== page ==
A UN agency on Friday said that eastern Ukraine's protracted conflict, in which more than 14,000 people are estimated to have been killed since violence first broke out in 2014, appears to be subsiding.
Jens Laerke, the spokesman for the UN Office for Coordination of Humanitarian Affairs (OCHA), said in a twice-weekly briefing in Geneva that the "relative calm" in the region had come from a cease-fire in late July.
"In Eastern Ukraine, the cease-fire that came into force on 27 July has now contributed to the longest period of relative calm since the beginning of the conflict in 2014," said the OCHA spokesman.
"Eastern Ukraine has a sense of normality, and people hope it will become sustainable," he said.
Laerke noted that the calm is "remarkable" after years of fighting between Ukrainian government forces and pro-Russian separatists.
He explained that reported security incidents have dropped by more than half since the cease-fire - from 533 in July to 251 in August.
"The improvement in the security situation has not yet led to improved access for those in need of humanitarian aid, however, owing to COVID-19," said Laerke.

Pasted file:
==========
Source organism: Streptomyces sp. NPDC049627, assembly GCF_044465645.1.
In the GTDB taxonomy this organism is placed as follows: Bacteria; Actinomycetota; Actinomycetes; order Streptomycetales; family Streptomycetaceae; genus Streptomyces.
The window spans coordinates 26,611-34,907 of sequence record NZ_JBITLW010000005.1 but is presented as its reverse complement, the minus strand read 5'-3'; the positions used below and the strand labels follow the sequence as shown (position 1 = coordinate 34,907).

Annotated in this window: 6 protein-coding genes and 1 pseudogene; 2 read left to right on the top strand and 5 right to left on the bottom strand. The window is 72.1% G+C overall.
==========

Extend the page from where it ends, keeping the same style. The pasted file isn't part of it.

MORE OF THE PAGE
UN humanitarian partners in the region "have not observed changes in terms of humanitarian access that could lead to a scaling up of humanitarian work, and that is largely due to restrictions imposed in response to COVID-19," he said.
The Organization for Security and Cooperation in Europe (OSCE) said on July 27, it had reached a consensus on getting "a comprehensive and lasting" cease-fire for eastern Ukraine.
The Minsk Agreement, signed in 2015 by the Ukraine, Russia, France, and Germany leaders and overseen by the OSCE, was drafted to stop hostilities in eastern Ukraine.
Moscow and Kiev have been at loggerheads since 2014, when Russia annexed Ukraine's Crimea Peninsula, a move widely viewed as illegal, including by Turkey and the UN General Assembly.
Ukraine also blames the Kremlin for separatist violence in Donbas, in the country's east, near its border with Russia, which is estimated to have killed more than 14,000 people.